A few minutes before the broadcast begins the audio mixer shouts "Going live!" and turns on all the microphones. At that point everyone becomes completely silent. At the first bell the broadcast begins with an opening segment and from that point forward the broadcast is live - bloopers and all!

The person running the video mixer is pretty much in charge. They queue the anchors and weather person for their parts and switch between the cameras and video. The audio mixer brings the microphones in and out and monitors the audio level for the videos and background music.

The crew were selected from students who filled out an application expressing interest in being part of the crew. The students rotate through the jobs every two weeks so that everyone gets a chance to try each job. Everybody wants to be the anchors and be on air, but they also enjoy the behind the scenes job as well. Some jobs are very complex and hard to do (video mixer), while others are simple and don't require a lot of effort (camera person).

The best part about this? I stand back and do nothing. The students run all the equipment and I just stay out of the way!

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Monday, November 4, 2013

Saving YouTube Videos

It seems like everyone has a lesson, how-to, demonstration, or other exciting video that they've posted on YouTube. These come in handy when you are teaching a concept and need a little additional information to enhance that lesson. Unfortunately in my district YouTube is blocked. But with the help of the Internet you can download that cool video at home and still show it during your lesson.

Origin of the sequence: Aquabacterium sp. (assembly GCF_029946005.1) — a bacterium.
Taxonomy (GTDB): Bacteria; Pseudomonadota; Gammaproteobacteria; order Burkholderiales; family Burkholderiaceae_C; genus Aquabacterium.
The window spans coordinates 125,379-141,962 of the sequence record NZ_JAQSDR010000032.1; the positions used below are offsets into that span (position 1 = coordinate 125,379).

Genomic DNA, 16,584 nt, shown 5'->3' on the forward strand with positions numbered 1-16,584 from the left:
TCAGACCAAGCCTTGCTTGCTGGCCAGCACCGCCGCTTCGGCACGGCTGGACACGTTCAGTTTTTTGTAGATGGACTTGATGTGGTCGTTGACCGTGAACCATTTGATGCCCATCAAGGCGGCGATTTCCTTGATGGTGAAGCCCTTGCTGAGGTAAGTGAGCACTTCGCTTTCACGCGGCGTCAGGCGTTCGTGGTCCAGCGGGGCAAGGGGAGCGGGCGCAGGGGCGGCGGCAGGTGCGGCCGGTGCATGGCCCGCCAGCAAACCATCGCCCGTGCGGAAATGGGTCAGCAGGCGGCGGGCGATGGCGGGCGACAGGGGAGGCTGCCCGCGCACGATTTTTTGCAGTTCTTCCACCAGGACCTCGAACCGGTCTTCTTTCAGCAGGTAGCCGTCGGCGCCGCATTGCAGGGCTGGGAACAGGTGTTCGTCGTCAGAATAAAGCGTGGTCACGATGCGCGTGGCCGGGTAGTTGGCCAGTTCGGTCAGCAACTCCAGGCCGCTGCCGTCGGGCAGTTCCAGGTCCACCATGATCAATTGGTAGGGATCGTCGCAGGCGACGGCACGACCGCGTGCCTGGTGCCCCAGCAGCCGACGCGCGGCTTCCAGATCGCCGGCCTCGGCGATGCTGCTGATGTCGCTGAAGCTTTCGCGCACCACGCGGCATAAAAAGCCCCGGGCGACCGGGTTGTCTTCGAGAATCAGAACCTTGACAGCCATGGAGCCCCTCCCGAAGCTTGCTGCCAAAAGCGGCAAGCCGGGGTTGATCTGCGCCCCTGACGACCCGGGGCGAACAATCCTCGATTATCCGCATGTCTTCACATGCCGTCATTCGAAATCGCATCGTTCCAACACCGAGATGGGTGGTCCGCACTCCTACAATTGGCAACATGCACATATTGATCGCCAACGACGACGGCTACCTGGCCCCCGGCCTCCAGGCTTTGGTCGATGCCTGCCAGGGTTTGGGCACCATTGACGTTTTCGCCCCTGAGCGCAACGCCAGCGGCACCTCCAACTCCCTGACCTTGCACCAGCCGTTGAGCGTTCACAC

Ideally, to get through the district filter the YouTube video should be tagged for educational use. You can usually contact the author of the video and ask them to add that tag. You can also submit the video through YouTube EDU's submission form.

If you are unable to do that, or need it quicker than the email back and forth, you can use a site like to convert and download the video. Best of all-the site is free! You will need to follow these steps at home, since you still need to access the YouTube video.

To start you need to navigate to the YouTube video you want. Copy the URL for that video from the address bar.

Go to and paste in that URL in their search bar. It should look something like this.

Then click the Download button to the right of the search bar. Don't click any Download buttons below the search bar - those are ads and you'll end up downloading some junky software.

After click Download you may need to accept a security warning about Java. It's okay to Trust it - I've done this hundreds of times without any problems.

After the Java applet runs you'll be presented with a choice of file formats. Always go with the mp4 file format. The 480p is in the 4:3 aspect ratio and a smaller file size. This is usually good enough for my needs. 720p is in the 16:9 aspect ration and a much higher quality (and file size).

Click the link for the file format you want and it will download the video to your computer. Transfer that video to a flash drive and take it to school!

Keep in mind that the video is not yours to keep. I only offer this tip as a way of getting around the district filter for content you know is acceptable and useful in your class. Once you've shown the video be sure to delete it and also give proper credit to the author!